Iran-based hackers targeting nuclear security experts through Mac, Windows malware
Hackers supporting the government of Iran are targeting experts in Middle Eastern affairs and nuclear security in a new campaign that researchers said involved malware for both Apple and Microsoft products.
Cybersecurity experts from Proofpoint attributed the campaign to a group they call TA453 but also is known as Charming Kitten, Mint Sandstorm or APT42, which has previously been tied to the Islamic Revolutionary Guard Corps Intelligence Organization (IRGC-IO).
They found hackers pretending to be a senior fellow with the U.K. think tank the Royal United Services Institute (RUSI) while attempting to spread malware to a nuclear security expert at a U.S.-based think tank focused on foreign affairs.
The hackers continue to adapt the tools used during their attacks, deploying “novel file types and targeting new operating systems, specifically sending Mac malware to one of its recent targets,” Proofpoint said.
“TA453’s capability and willingness to devote resources into new tooling to compromise its targets exemplifies the persistence of state-aligned cyber threats,” said Joshua Miller, a senior threat researcher for the company.
“The threat actor’s continued efforts to iterate their infection chains to bypass security controls demonstrate how important a strong community informed defense is to frustrate even the most advanced adversaries.”
In a report published Thursday, Miller and other Proofpoint researchers explained that the group uses Google Scripts, Dropbox and CleverApps to disrupt the efforts of threat hunters.
The goal of the campaign is reconnaissance, with the hackers deploying several backdoors in victims systems to gather intelligence.
The hackers were forced to shift their tactics in May after Microsoft made changes last year to a popular feature in its Office suite of apps. Past campaigns analyzed by Proofpoint saw the hackers use Microsoft’s Visual Basic for Applications (VBA) macro to deploy malware but the tech giant announced that it is now blocking the feature by default in a variety of Office apps to limit its use among hackers.
Proofpoint attributed the campaign to Iranian actors based on “both direct code similarities and similarities in overall campaign tactics, techniques, and procedures.” Two of the backdoors found in the campaign date back to ones seen in 2021.
‘Iran in the Global Security Context’
The campaign began in May with an email to an expert from a hacker purporting to be a senior fellow with RUSI.
The email said the researchers were working on a project called “Iran in the Global Security Context” and were looking for feedback from experts. To bolster its legitimacy, the hackers said the project was being worked on by other well-known nuclear security experts. The attackers had previously sent emails masquerading as those people, too. The hackers even offered to pay the expert for their take on the document.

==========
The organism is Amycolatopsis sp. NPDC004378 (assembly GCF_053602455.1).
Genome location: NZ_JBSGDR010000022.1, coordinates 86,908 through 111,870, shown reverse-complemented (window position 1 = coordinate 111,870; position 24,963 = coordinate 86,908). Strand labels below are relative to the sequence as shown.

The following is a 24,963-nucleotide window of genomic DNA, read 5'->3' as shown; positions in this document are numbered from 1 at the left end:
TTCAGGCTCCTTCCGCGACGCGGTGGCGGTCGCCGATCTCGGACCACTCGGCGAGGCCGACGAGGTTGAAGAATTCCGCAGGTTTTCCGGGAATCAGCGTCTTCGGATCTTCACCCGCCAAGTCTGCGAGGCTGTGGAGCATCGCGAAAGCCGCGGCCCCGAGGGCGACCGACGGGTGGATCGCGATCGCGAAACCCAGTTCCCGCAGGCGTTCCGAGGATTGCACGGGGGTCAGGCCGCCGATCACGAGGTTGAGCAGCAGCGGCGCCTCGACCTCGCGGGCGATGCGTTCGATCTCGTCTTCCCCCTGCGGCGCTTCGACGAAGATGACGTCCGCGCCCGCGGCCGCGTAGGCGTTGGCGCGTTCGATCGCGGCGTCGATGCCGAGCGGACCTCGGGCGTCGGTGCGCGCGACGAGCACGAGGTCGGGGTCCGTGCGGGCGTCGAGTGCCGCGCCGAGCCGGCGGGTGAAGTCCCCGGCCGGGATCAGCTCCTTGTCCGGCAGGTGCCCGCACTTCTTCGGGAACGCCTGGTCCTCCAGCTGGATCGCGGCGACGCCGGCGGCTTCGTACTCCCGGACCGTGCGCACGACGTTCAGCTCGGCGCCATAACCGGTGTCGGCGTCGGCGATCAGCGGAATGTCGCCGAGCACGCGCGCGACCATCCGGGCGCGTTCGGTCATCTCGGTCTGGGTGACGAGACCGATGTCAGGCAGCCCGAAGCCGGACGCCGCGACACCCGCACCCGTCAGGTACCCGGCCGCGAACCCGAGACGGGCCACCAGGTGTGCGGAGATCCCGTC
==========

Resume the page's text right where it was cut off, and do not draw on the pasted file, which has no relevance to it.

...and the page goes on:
“TA453 eventually used a variety of cloud hosting providers to deliver a novel infection chain that deploys the newly identified PowerShell backdoor GorjolEcho,” the researchers said.
At one point the hackers realized that a malicious file would not run on the victim’s Apple computer, so they sent another email with malware that would work on Mac operating systems.
Proofpoint said the likely goal is monitoring experts who are likely playing some role in the foreign policy positions taken by governments involved in the Joint Comprehensive Plan of Action (JCPOA) negotiations, known colloquially as the Iran nuclear agreement.
Proofpoint noted that its investigation into the campaign was assisted by Dropbox and HSBC Cyber Intelligence and Threat Analysis. Dropbox removed the accounts that were associated with the campaign after being notified by Proofpoint.
In April, Charming Kitten was accused of deploying a new strain of malware named BellaCiao against several victims in the U.S., Europe, India, Turkey and other countries.
Microsoft reported earlier this year that the same Iranian hacking group spent much of 2021 and 2022 directly targeting “US critical infrastructure including seaports, energy companies, transit systems, and a major US utility and gas entity.”
“The increased aggression of Iranian threat actors appeared to correlate with other moves by the Iranian regime under a new national security apparatus, suggesting such groups are less bounded in their operations,” Microsoft explained.
Jonathan Greig is a Breaking News Reporter at Recorded Future News. Jonathan has worked across the globe as a journalist since 2014. Before moving back to New York City, he worked for news outlets in South Africa, Jordan and Cambodia. He previously covered cybersecurity at ZDNet and TechRepublic.